Take the poblano pepper in the chicken filling section and slice it in half lengthwise then remove the seeds. Arrange the halves on a rimmed sheet pan then add the peeled tomatillos, serrano chilies, garlic cloves, and slice onions rings for the sauce in an even layer. If you want to save some time arrange the onions slices for the garnish (half an onion) on the baking sheet with the onion for the tomatillo sauce.
Slide the sheet pan under the broiler and roast the vegetables until they get nice and charred. Check after 4 minutes and continue if the vegetables need more charring. Each vegetable will brown at different speeds, so you will have to adjust the timing for each one. Once they get browned turn them over and brown the other side. This can take from 8 -15 minutes. If the onions need more time than the other vegetables, remove the browned vegetables and place the tomatillos in the bowl of a blender or food processor and chilies and garlic cloves on a cutting board. Pour off any juices in the pan into the bowl of a blender or food processor. Set aside and continue to brown the onions if needed. Remove when done.
Place the poblano chili halves in a bowl and cover tightly with plastic wrap and let it steam for 15 minutes.
When the Serrano chilies and garlic are cool enough to handle, peel off the skin from the garlic cloves and place the roasted garlic in the bowl with the tomatillos.
Cut off the stem of the serrano chilies and slice down the middle. Remove some of the seeds and pith if you want to turn down the heat., or leave them be. Add the serrano peppers to the tomatillos and blend, or process, the vegetables until smooth. Makes about 2 cups (500 ml).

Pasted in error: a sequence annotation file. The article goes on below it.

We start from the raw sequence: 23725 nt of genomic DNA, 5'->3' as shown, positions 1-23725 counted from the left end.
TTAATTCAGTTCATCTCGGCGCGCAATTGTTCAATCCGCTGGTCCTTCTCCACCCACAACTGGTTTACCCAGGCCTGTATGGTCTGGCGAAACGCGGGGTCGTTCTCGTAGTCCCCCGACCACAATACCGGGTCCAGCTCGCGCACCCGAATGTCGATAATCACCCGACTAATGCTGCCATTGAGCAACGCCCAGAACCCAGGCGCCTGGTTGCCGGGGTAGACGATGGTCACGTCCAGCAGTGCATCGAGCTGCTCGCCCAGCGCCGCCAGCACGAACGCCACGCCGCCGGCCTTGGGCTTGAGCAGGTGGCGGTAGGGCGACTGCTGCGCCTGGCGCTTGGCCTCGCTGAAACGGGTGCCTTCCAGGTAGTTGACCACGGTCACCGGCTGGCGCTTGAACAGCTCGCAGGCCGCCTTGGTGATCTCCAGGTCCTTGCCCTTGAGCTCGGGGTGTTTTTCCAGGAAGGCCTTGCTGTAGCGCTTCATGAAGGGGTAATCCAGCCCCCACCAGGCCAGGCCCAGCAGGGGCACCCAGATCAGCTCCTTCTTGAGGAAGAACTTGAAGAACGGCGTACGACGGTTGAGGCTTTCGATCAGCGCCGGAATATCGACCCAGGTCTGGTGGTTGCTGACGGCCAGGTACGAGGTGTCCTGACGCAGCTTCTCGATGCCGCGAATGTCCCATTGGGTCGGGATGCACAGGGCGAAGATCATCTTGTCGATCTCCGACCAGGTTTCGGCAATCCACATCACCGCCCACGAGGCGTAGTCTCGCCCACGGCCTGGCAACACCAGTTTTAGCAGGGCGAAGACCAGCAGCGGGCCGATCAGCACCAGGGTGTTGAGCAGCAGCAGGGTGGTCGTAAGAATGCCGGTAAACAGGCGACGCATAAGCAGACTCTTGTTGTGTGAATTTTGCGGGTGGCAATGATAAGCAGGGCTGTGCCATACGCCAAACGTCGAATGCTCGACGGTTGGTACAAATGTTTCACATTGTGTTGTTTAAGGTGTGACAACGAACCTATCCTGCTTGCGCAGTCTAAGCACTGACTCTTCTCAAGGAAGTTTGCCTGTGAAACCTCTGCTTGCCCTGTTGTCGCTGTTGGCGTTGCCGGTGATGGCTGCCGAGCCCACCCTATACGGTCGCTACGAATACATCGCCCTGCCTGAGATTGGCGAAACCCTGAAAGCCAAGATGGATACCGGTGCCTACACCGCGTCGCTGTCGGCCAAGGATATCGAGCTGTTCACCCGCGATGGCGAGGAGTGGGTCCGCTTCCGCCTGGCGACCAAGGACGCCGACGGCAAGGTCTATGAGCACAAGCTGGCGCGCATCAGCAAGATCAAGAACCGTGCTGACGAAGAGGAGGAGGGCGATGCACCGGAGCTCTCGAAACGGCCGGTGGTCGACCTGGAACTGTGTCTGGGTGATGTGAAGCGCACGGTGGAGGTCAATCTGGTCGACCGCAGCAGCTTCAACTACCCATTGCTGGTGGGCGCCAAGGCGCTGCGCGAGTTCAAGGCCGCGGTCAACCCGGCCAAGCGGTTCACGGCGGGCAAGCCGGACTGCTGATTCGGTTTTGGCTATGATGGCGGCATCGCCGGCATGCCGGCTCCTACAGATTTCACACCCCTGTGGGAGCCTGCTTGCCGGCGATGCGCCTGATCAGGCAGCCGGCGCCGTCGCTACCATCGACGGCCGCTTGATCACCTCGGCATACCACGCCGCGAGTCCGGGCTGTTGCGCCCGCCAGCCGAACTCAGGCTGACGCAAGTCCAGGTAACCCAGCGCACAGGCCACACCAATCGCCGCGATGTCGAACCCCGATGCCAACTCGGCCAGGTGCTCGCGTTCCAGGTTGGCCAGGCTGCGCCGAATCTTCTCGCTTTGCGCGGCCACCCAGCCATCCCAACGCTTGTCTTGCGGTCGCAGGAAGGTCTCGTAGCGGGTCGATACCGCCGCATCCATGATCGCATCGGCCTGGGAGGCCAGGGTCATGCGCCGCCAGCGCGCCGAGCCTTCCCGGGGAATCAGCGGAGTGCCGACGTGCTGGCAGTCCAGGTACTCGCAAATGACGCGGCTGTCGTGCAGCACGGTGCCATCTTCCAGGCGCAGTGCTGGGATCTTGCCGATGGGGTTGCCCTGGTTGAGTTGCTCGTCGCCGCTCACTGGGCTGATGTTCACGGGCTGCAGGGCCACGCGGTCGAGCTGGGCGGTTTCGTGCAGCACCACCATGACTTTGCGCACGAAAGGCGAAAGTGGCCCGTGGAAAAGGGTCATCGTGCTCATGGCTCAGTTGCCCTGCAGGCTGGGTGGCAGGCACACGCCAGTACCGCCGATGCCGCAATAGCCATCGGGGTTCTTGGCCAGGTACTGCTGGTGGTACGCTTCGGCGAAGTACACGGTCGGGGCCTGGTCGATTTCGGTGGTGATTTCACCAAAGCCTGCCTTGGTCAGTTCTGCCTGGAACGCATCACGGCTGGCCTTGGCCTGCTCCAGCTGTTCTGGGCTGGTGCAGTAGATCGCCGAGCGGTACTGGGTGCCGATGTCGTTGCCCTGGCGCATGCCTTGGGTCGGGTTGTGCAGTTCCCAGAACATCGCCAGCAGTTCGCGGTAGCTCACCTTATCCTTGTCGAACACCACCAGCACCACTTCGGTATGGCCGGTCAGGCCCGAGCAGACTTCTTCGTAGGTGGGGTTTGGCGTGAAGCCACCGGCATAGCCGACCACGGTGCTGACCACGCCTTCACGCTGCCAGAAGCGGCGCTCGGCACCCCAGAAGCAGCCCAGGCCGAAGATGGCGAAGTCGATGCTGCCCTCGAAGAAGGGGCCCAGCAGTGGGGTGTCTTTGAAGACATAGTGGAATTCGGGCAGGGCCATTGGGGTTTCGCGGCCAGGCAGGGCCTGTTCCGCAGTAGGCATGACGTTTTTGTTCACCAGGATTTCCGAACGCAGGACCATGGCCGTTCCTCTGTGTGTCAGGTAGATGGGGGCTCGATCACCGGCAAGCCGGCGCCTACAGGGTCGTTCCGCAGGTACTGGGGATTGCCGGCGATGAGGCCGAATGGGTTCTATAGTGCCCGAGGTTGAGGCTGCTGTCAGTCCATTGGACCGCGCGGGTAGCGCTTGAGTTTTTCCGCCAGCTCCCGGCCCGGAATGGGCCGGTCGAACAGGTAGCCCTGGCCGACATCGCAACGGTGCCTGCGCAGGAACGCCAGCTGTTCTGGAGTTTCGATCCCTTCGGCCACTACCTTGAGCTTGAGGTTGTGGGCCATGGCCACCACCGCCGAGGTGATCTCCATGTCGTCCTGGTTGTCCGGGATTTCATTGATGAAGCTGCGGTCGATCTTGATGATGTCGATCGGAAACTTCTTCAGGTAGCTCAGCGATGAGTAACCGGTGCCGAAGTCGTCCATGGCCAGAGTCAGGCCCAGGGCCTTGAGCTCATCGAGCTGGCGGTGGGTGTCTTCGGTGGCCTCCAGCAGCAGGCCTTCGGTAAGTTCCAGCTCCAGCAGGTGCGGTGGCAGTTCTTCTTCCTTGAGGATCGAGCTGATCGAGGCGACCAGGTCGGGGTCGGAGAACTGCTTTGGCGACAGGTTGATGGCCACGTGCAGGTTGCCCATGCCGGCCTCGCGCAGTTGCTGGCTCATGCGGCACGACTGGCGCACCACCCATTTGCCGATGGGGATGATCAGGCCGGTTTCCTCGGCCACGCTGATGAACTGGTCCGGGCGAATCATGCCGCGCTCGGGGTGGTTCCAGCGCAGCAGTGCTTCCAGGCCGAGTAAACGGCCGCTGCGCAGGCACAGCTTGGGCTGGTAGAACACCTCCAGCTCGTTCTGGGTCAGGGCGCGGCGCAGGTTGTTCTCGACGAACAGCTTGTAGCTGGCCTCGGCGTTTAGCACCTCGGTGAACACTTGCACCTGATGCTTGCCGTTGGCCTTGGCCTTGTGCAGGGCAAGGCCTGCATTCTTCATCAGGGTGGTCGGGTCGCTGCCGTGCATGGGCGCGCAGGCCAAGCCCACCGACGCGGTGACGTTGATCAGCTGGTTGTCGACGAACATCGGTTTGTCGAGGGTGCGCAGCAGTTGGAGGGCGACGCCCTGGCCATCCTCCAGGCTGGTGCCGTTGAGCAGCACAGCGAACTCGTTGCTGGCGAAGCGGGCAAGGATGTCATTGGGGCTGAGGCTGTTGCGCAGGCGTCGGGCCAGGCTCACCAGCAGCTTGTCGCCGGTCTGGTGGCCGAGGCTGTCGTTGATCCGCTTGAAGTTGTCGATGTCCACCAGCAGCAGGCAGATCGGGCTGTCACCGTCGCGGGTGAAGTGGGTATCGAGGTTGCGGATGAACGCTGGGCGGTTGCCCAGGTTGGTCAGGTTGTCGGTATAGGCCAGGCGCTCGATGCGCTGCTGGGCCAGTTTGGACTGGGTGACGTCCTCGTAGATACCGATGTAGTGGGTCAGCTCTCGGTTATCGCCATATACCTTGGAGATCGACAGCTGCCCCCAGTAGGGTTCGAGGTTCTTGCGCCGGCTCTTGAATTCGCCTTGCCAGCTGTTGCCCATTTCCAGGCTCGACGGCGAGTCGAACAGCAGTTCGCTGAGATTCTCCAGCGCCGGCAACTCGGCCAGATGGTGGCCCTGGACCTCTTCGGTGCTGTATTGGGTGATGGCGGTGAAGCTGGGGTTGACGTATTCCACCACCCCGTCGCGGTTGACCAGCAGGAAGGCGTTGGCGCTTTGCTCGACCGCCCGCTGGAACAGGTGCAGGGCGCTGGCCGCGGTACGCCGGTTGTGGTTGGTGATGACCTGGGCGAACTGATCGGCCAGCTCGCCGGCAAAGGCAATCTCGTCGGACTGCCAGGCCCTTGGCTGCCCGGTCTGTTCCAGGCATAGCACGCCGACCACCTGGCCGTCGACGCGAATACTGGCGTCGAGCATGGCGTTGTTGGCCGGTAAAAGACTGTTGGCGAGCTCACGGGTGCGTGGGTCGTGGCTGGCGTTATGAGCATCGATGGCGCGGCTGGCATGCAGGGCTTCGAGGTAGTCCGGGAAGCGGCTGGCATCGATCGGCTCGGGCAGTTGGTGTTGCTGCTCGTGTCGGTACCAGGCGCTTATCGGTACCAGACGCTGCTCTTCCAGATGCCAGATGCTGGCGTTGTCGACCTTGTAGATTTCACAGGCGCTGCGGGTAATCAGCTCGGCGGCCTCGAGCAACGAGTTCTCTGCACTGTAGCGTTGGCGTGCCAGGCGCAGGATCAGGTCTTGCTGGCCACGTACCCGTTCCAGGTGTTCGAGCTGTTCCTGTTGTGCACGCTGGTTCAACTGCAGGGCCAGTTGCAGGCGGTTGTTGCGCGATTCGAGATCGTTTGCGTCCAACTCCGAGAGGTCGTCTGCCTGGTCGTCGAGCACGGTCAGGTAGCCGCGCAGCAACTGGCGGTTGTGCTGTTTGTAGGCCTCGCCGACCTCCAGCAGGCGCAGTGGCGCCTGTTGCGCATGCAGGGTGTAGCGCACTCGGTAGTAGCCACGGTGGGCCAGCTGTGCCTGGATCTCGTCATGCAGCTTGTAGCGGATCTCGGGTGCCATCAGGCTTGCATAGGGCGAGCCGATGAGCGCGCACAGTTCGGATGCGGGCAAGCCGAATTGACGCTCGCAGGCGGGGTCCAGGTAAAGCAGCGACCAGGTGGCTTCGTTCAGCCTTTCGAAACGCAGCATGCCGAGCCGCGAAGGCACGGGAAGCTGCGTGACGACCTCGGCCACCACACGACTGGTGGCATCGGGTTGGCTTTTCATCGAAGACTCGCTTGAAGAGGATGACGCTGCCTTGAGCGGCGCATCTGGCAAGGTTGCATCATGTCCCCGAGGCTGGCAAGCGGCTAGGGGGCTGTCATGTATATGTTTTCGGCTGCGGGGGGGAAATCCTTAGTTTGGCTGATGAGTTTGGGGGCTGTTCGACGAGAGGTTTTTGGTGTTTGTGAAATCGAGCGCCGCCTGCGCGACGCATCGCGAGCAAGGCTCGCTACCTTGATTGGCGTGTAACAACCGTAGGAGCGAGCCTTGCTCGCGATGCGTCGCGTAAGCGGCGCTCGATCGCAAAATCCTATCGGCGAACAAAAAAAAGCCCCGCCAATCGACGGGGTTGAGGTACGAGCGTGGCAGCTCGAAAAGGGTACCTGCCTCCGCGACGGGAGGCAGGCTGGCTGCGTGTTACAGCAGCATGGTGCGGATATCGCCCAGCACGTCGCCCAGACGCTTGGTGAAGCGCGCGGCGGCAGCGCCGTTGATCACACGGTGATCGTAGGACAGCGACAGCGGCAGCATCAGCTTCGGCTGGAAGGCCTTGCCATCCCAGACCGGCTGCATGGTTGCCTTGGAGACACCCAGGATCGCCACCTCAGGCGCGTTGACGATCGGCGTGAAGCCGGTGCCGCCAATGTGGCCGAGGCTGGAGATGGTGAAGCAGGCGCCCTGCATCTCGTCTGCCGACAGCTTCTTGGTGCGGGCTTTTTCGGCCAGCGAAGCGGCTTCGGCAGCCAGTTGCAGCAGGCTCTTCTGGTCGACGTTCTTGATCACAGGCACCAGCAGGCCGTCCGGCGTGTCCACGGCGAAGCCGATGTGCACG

Pre heat the oven to 400 °F (200°C / Gas Mark 5) with the oven rack set in the middle position.
Heat a 10-inch (25.5 cm) skillet with 2 TB olive oil over medium heat. Add 2 cups (500 ml) roasted tomatillo purée to the skillet and simmer until it slightly thickens. Add the chicken stock and Mexican oregano, epazote, ground coriander, and Kosher salt. Taste and adjust the seasoning as needed. Simmer the sauce on low, stirring occasionally until ready to assemble the enchiladas.
Meanwhile, remove the poblano halves from the bowl and peel off the skin. Quickly rinse under cold water to remove stubborn skin. Chop the poblano into ½ inch pieces.
If you have not done so already, slice the onion in half across the equator, slice one half into rings and set aside. Chop the remaining half in ½ inch pieces.
In another skillet heat up 2 TB of vegetable oil and add the chopped onion and poblano pepper. Cook until the onions are soft. Add the shredded chicken and ½ cup chicken stock. Stir to mix. Cook until the liquid evaporates and the chicken is warm. Add about 2 TB of chopped cilantro and stir to mix.
Heat up the tortillas. Place the tortillas in a zip lock bag and heat in the microwave for 30 seconds. Make sue the bag is not closed all the way. Remove the tortillas from the microwave and let the tortillas rest in the plastic bag for a minute.
Assemble the enchiladas.
Set aside a 9 x 13-inch (23 x 33 cm) baking pan. Place a tortilla on a work surface and add 2 spoonfuls of the chicken mixture across the center of the tortilla. Roll up the tortilla to cover the chicken filling. Place the rolled-up tortilla in the baking dish. Continue to fill and roll up the tortillas. You should have enough chicken filling for 10 enchiladas. It will be a tight fit in the baking dish. If you have a small baking dish, perfect for two enchiladas, add the last two enchiladas to a separate dish, otherwise fit the last two enchiladas to one side of the row of enchiladas.
Completely cover the enchiladas with the tomatillo sauce and sprinkle grated cheese down the middle of the enchiladas.